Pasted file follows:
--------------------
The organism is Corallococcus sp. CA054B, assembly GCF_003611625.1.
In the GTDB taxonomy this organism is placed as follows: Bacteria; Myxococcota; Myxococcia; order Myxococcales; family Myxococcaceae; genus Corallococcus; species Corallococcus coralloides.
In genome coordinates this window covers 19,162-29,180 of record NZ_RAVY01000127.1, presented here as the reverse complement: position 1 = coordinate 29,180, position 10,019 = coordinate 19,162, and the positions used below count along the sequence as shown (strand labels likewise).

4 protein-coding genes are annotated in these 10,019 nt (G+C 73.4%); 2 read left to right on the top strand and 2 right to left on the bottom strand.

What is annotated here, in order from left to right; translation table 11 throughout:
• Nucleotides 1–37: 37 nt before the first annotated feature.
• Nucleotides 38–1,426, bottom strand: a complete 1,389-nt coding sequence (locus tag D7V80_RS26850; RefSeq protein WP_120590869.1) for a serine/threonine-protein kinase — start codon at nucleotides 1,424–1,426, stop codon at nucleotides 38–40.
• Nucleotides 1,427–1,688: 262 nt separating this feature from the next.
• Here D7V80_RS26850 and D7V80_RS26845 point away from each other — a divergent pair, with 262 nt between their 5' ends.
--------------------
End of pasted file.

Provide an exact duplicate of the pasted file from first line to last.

The organism is Corallococcus sp. CA054B, assembly GCF_003611625.1.
In the GTDB taxonomy this organism is placed as follows: Bacteria; Myxococcota; Myxococcia; order Myxococcales; family Myxococcaceae; genus Corallococcus; species Corallococcus coralloides.
In genome coordinates this window covers 19,162-29,180 of record NZ_RAVY01000127.1, presented here as the reverse complement: position 1 = coordinate 29,180, position 10,019 = coordinate 19,162, and the positions used below count along the sequence as shown (strand labels likewise).

4 protein-coding genes are annotated in these 10,019 nt (G+C 73.4%); 2 read left to right on the top strand and 2 right to left on the bottom strand.

What is annotated here, in order from left to right; translation table 11 throughout:
• Nucleotides 1–37: 37 nt before the first annotated feature.
• Nucleotides 38–1,426, bottom strand: a complete 1,389-nt coding sequence (locus tag D7V80_RS26850; RefSeq protein WP_120590869.1) for a serine/threonine-protein kinase — start codon at nucleotides 1,424–1,426, stop codon at nucleotides 38–40.
• Nucleotides 1,427–1,688: 262 nt separating this feature from the next.
• Here D7V80_RS26850 and D7V80_RS26845 point away from each other — a divergent pair, with 262 nt between their 5' ends.